China media: Vietnam talks amid territorial tensions
Media discuss Beijing-Hanoi ties as top diplomat Yang Jiechi arrives in Vietnam for talks aimed to ease tension over territorial disputes.
Last month, China moved an oil rig to waters deep into territory claimed by both countries off the Paracel Islands in the South China Sea.
Vietnam reacted angrily, and anti-China riots and attacks on factories left several people dead. China's foreign ministry said Beijing hoped to have a "frank and deep exchange of opinions".
Ruan Zongze, vice-president of the China Institute of International Studies, tells the China Daily that the trip will send "an encouraging signal" that "neither side wants to see bilateral ties being ruined".
He adds that China is trying to clarify its stance with Vietnam that nobody can reap benefits from creating tensions.
The Ta Kung Pao daily also notes that the foreign ministries of China and Vietnam are handling the visit in a "low-profile manner" and did not "formally made any announcement on the trip".
"The low-profile approach shows that the complexity of the issues involved in the meeting. Beijing and Hanoi are trying to resolve the disputes while avoiding nationalistic sentiment to escalate in both countries," it says.
Sun Xiaoying, a researcher with Guangxi Academy of Social Sciences, tells the Global Times' Chinese edition that China is "sincere in joint development" with Vietnam and urges Hanoi to "consider the situation and seize the opportunity".
Meanwhile, papers criticise the British media as "unprofessional" as Chinese Premier Li Keqiang met the Queen on Tuesday.
Several Chinese media outlets published photos of Mr Li's meeting with the Queen and described the UK and China as "representatives of the West and the East civilisations".
Ma Zhen'gang, former Chinese ambassador to Britain, tells the People's Daily that the Queen was "very friendly" with Mr Li.
"Mr Li has been greeted with a very high honour and high standard meeting…showing that Britain attaches great importance to China," he says.
However, the Global Times' Chinese edition notes that some British papers reported that the Queen "was forced to meet Mr Li".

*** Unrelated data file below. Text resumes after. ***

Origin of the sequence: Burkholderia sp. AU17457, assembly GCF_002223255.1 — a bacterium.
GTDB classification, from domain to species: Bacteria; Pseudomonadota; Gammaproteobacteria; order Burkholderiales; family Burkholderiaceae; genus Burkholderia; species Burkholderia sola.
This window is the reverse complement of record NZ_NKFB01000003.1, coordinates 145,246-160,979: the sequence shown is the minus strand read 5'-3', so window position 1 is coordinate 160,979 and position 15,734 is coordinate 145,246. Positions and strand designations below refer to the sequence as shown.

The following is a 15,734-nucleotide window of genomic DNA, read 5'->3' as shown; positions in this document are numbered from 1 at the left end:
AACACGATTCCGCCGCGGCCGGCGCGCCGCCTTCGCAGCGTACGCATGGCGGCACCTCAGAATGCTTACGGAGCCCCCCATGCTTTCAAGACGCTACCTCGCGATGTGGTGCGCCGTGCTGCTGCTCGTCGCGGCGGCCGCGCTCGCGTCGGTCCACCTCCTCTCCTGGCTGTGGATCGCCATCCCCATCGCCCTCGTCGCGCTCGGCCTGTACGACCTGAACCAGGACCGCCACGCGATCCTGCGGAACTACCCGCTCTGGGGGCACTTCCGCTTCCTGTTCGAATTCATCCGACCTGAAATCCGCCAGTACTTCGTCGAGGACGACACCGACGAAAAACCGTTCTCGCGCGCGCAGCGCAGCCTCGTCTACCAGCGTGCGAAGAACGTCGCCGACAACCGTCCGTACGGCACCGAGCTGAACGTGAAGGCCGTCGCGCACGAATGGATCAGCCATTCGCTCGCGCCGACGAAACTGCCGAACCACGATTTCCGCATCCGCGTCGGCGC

Liu Xiaoming, China's ambassador to Britain, however, has denied such claims, the report adds.
Criticising the British media as "unprofessional", the Global Times editorial says that "this hype only serves to reflect the narrow-mindedness of the British media and even the whole of its society".
"It is completely normal and proper for the Chinese Premier to meet with the British Queen, who should make her own contribution to the success of this diplomatic event. The British media are unprofessional by speculating over the negotiation process," it adds.
And finally, China's notoriously tough national college entrance (gaokao) exam is back in the spotlight after a "ghost-writer scandal".
The exam was held last week amid heightened security to prevent cheating. Students, along with their parents, feel intense pressure because success in this exam allows them to enter prestigious colleges.
According to the secretly filmed video by the China Central Television, a man hired university students to be the "surrogate exam takers" in exam venues in Henan Province, central China.
In the clip, he was advising a parent on the price of the service and how to deal with the situation if cheating gets exposed.
After the footage was aired, the Ministry of Education announced on Tuesday that those involved in the misconduct will be severely punished "to ensure fairness of the national exam".